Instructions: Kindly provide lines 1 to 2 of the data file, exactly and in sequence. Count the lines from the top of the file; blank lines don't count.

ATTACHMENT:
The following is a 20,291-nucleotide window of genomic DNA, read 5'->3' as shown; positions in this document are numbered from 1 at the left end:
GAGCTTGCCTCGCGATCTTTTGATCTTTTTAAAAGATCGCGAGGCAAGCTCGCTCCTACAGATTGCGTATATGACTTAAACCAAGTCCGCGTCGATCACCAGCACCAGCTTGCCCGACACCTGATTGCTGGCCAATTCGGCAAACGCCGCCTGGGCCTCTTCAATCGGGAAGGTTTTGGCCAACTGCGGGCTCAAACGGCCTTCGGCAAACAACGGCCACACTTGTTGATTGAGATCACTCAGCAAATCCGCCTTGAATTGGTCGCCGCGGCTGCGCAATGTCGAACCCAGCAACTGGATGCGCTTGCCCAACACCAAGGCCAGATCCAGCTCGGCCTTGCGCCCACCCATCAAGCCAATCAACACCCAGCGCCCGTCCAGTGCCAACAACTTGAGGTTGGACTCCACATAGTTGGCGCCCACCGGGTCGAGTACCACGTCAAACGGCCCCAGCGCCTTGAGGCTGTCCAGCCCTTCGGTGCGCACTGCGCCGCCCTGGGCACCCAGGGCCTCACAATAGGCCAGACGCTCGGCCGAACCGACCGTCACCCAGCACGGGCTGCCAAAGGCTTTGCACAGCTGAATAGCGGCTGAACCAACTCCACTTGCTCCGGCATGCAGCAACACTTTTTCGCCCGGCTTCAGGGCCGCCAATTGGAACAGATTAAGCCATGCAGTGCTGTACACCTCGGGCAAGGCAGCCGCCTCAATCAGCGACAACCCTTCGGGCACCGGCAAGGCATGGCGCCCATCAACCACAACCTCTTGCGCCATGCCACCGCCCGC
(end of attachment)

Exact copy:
The following is a 20,291-nucleotide window of genomic DNA, read 5'->3' as shown; positions in this document are numbered from 1 at the left end:
GAGCTTGCCTCGCGATCTTTTGATCTTTTTAAAAGATCGCGAGGCAAGCTCGCTCCTACAGATTGCGTATATGACTTAAACCAAGTCCGCGTCGATCACCAGCACCAGCTTGCCCGACACCTGATTGCTGGCCAATTCGGCAAACGCCGCCTGGGCCTCTTCAATCGGGAAGGTTTTGGCCAACTGCGGGCTCAAACGGCCTTCGGCAAACAACGGCCACACTTGTTGATTGAGATCACTCAGCAAATCCGCCTTGAATTGGTCGCCGCGGCTGCGCAATGTCGAACCCAGCAACTGGATGCGCTTGCCCAACACCAAGGCCAGATCCAGCTCGGCCTTGCGCCCACCCATCAAGCCAATCAACACCCAGCGCCCGTCCAGTGCCAACAACTTGAGGTTGGACTCCACATAGTTGGCGCCCACCGGGTCGAGTACCACGTCAAACGGCCCCAGCGCCTTGAGGCTGTCCAGCCCTTCGGTGCGCACTGCGCCGCCCTGGGCACCCAGGGCCTCACAATAGGCCAGACGCTCGGCCGAACCGACCGTCACCCAGCACGGGCTGCCAAAGGCTTTGCACAGCTGAATAGCGGCTGAACCAACTCCACTTGCTCCGGCATGCAGCAACACTTTTTCGCCCGGCTTCAGGGCCGCCAATTGGAACAGATTAAGCCATGCAGTGCTGTACACCTCGGGCAAGGCAGCCGCCTCAATCAGCGACAACCCTTCGGGCACCGGCAAGGCATGGCGCCCATCAACCACAACCTCTTGCGCCATGCCACCGCCCGC